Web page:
Product pages: Would you buy it with that item description?

by | Sep 13, 2017

As more and more consumers shop online, they’re using item description and specs on product pages in making their buying decisions. Not only does this information affect whether they buy a product at all, it affects whether they buy them from you or from another retailer.

Buying online can be a risky proposition. Consumers believe they order one thing, but they may get something they didn’t expect at all. Perhaps the photo was inaccurate, the sizing runs too small or the features were inaccurate. Whatever the reason, when a customer doesn’t get what they expect, that not only violates their trust in the retailer, but they may second-guess future online purchases altogether. Research company eMarketer has found that 86 percent of shoppers are either “very unlikely” or “somewhat unlikely” to buy from a brand after having problems with inaccurate product information or item description.

Benefits of good product descriptions, item information

If your item data, product description, photos, videos and even customer testimonials are thorough, you’re more likely to get people to buy from you. That’s because you’re giving them the best idea of what they think they’ll receive when it arrives. If your content is accurate to the items you stock, people are more likely to come back and buy from you again because they will feel like they can trust you to be honest and deliver on expectations. They’re also more likely to recommend your business to their friends. Also more likely to write positive reviews for your product and services.

Fail to provide them with what they were expecting, and pretty much the opposite of all of that will happen. They’ll complain in reviews about your business online, post on social media about their poor experience and tell their friends to avoid you. That’s not even getting to the costs that add up when the customer has to return the item to you, and you have to refund them. Making the consumer pay for the shipping to return something they don’t want makes them even more angry and frustrated. Paying for it yourself can add up.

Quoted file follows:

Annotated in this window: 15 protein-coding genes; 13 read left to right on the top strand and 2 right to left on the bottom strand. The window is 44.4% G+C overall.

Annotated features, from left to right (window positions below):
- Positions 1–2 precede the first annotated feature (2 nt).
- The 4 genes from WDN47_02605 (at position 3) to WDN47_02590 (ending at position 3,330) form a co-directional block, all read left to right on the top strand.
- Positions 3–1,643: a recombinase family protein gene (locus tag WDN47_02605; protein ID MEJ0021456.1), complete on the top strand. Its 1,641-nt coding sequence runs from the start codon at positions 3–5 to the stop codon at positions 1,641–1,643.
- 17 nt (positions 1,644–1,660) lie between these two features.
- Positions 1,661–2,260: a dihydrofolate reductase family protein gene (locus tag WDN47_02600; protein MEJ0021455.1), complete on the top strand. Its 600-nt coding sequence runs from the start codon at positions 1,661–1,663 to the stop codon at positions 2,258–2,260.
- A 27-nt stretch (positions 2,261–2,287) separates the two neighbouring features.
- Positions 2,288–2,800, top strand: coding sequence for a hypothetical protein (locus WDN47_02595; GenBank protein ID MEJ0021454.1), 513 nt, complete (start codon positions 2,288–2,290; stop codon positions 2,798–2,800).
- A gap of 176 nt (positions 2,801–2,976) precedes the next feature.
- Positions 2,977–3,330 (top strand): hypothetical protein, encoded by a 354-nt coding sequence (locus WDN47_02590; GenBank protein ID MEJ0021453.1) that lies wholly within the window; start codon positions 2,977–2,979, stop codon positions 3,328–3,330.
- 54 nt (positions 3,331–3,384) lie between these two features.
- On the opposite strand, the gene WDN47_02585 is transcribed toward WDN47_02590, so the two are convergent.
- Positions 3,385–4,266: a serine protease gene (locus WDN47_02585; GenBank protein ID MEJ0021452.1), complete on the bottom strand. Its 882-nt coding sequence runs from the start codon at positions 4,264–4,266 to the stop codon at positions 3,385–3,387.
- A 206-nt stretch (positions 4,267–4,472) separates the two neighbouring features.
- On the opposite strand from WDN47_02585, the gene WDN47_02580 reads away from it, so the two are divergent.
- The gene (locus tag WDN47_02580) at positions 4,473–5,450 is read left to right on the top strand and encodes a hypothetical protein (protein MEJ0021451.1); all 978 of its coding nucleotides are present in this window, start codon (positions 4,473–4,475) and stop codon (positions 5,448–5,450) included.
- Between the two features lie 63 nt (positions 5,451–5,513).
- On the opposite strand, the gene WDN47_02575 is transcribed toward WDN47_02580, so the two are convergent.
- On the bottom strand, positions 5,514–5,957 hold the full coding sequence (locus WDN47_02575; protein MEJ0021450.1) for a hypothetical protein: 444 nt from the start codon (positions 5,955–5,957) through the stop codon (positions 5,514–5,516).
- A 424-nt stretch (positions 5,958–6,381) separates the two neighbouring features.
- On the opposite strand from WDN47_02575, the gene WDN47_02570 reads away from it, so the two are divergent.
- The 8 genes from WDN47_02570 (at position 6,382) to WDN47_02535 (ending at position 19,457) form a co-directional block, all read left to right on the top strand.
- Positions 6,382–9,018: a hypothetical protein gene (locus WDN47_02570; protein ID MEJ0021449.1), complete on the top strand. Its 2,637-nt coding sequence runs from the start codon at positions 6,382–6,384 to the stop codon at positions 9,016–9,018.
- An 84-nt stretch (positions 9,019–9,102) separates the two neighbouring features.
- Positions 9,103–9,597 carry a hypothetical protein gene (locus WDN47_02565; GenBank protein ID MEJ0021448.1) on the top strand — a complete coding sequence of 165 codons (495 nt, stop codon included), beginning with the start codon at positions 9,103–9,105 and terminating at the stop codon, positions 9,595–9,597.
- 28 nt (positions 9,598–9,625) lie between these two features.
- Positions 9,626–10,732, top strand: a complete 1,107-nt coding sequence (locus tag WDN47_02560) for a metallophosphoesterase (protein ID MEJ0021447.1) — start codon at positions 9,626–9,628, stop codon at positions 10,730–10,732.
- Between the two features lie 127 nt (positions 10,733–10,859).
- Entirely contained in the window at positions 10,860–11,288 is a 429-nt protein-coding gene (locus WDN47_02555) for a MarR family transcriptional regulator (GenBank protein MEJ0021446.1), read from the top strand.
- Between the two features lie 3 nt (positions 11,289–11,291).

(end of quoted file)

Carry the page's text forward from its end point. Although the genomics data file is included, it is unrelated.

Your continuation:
Expectations for item descriptions

Think back to your last few Amazon purchases. What made you confident about making them? Did you get what you expected? Were you satisfied with your e-commerce purchase experience? Was it because there was enough information, or because you knew that “because it’s Amazon,” the information would be accurate, up-to-date, and thorough? Did you buy because of Amazon’s A-to-Z Guarantee that promises to refund the money for a variety of reasons if you’re not happy with the transaction? Amazon makes customers feel safe about making an online purchase, from the product description to the delivery on expectations.

Even if multiple retailers are selling the same product on Amazon, the product pages and item descriptions are pretty much the same. That’s because Amazon requires all their sellers to follow existing templates created for each SKU. This way, consumers can easily compare specs, prices, and shipping options without worrying whether they’re looking at the same item. All the information and the layout is standardized, because Amazon studies what works well, what doesn’t, and every page in their system gets optimized to match that. In fact, the only time you get to have a unique Amazon page is if you’re the first seller to offer that particular product on the site.